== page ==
The changing shape of modern constituency campaigns: Part II

27 October, 2007

This is the follow on post from the first part

Table 3. Aspects of modern campaigning – all parties

1992

1997

2001

2005

% used computers

74

85

88

94

% had computerised electoral register

43

64

71

80

% used party software

33

54

61

73

% used computers for knocking up lists

28

37

43

62

% sent ‘substantial amount’ of direct mail

23

21

31

% some telephone canvassing during campaign

32

52

51

63

Mean % of electorate telephone canvassed

7.6

7.7

7.5

% ‘knocked up’ by telephone

37

45

60

% some telephone canv in year pre election

48

47

57

% had outside telephone calling pre-campaign

19

31

% had outside telephone calling during campaign

10

16

30

% with website

44

66

NB. The dash means that the question wasn’t asked in that survey.

Soon a campaign without a computer will be as strange as an election without voting. Already British political parties are moving into the world of social media whether this is Labour Central or a multitude of Facebook groups set up to support particular constituency campaigns.

What is pretty clear to me is that this is tending to be used amongst political activists themselves rather than as a way to reach the electorate. Who can name a British election result where the perceptions of the voters have been changed by what’s on the net to such an extent that it changed the results.

The next stage will be when campaigns start putting their facebook groups details on leaflets and the collection of constituent email addresses becomes the passion that it has become for the Presidential campaigns in the US. Significant numbers of candidates are also running blogs and the static website is looking just a little staid these days.

Personally I favour direct mail that is both personalised and localised rather than something sent out by a national party as the voters I think are much more likely to perceive this as “junk mail”

With fewer activists on the ground political parties will be increasingly tempted to automate telephone canvassing as this will also be substantially cheaper than using paid staff whether the voters will accept it is another matter. Personally I can’t stand such technologies.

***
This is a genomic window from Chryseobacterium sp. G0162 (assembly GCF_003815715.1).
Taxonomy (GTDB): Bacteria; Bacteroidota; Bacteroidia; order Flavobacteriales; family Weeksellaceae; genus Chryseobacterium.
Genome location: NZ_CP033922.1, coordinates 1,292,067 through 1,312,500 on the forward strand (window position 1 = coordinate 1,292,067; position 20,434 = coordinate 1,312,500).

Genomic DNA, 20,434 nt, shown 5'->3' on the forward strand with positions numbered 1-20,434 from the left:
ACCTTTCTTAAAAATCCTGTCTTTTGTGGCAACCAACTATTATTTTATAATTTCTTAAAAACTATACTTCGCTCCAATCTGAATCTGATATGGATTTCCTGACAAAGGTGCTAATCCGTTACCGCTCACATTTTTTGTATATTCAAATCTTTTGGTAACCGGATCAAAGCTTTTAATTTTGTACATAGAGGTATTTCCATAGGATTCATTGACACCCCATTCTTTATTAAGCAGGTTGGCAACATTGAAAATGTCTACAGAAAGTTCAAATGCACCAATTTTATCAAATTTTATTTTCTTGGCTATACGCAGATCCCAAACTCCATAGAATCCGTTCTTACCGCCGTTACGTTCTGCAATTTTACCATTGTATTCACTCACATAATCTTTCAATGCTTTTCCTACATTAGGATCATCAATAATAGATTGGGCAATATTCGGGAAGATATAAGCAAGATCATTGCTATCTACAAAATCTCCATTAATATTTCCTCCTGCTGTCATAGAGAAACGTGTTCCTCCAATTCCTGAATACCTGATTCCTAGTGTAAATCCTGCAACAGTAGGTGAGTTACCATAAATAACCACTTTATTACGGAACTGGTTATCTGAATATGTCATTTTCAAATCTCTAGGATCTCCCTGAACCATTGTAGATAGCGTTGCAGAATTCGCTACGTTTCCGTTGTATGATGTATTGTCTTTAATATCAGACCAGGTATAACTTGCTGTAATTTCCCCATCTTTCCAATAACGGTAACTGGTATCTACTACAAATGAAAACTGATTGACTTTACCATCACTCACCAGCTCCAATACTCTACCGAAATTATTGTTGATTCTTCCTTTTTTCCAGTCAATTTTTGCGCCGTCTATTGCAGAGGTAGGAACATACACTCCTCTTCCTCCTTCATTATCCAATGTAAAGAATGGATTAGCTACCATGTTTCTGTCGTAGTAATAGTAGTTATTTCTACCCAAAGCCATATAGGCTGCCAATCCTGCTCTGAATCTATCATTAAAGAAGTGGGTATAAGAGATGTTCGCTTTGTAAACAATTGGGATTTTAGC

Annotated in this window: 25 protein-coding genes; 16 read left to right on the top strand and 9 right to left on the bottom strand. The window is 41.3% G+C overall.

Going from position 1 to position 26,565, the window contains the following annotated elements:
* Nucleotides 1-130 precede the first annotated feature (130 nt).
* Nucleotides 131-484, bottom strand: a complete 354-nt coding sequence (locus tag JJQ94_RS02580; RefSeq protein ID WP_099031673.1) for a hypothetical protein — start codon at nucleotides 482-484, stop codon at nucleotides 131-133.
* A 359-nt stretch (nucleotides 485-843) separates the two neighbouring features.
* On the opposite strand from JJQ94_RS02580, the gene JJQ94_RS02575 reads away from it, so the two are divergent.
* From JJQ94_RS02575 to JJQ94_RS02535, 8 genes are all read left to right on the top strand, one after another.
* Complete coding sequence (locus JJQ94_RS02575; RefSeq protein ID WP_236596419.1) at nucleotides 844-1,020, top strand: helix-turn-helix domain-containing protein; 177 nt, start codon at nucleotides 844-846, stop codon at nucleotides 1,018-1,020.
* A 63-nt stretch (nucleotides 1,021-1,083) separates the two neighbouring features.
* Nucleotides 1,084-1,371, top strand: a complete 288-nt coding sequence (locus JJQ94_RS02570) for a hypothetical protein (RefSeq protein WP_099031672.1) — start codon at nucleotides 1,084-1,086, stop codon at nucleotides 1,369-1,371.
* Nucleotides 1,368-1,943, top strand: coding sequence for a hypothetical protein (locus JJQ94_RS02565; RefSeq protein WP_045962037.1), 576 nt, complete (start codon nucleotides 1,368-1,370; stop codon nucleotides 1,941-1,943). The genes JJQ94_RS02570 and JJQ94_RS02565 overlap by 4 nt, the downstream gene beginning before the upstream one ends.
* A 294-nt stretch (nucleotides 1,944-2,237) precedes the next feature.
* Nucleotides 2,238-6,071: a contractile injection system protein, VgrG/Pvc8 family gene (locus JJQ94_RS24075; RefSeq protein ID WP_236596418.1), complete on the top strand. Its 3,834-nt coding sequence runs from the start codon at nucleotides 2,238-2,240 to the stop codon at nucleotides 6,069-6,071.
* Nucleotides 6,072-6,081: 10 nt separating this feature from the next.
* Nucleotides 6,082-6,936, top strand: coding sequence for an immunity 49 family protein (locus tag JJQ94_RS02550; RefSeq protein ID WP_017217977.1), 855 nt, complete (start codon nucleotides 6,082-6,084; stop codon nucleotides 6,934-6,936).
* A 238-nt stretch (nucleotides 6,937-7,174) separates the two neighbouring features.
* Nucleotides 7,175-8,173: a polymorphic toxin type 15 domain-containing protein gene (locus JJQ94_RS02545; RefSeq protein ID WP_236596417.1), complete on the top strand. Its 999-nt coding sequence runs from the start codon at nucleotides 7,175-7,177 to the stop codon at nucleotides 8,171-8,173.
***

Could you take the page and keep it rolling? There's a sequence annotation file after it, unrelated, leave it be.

Table 4: Mean Scores on Index of Campaign Strength

Con

Lab

Lib Dem

SNP

Plaid

Overall

14.3

9.4

7.1

8.6

4.7

Very safe

14.3

10.4

11.4

Comfortable

13.6

15.1

14.6

15

11

Marginal held

14.7

15.4

16

15

Marginal not held

16.8

8

13.7

Possible

15.5

6.6

13.8

Hopeless

9.6

3.1

4.9

7.3

4.1

Put simply the strongest campaigns were run by the Conservatives in the seats that they wanted to gain. With the Ashcroft millions and the same electoral position of the Labour government looking to defend its majority I think this will be a pattern we shall see in the next election as well.

In the safest seats either Labour was the most effective at moving activists out to the marginals or we have problem in motivating our core vote. Unfortunately I suspect that it is the latter. Presently this is not a problem after all a very safe seat isn’t suddenly going to jump to opposition control but it is not a situation that we can let slide indefinitely.

The Conservatives put more than 3 times as much effort as Labour into hopeless seats which seems pretty stupid to me at least. This may not be a surprise to some. 

I can’t help but think that it is a boost for the argument in favour of PR because the logical extension of this focused campaigning is focused policy which would leave out the vast majority of the electorate as they are neither in a marginal seat or indeed swing voters in such a constituency.

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One Response to “The changing shape of modern constituency campaigns: Part II”

  1. el Tom said

    These are all great posts, extremely useful. Keep up the good work.

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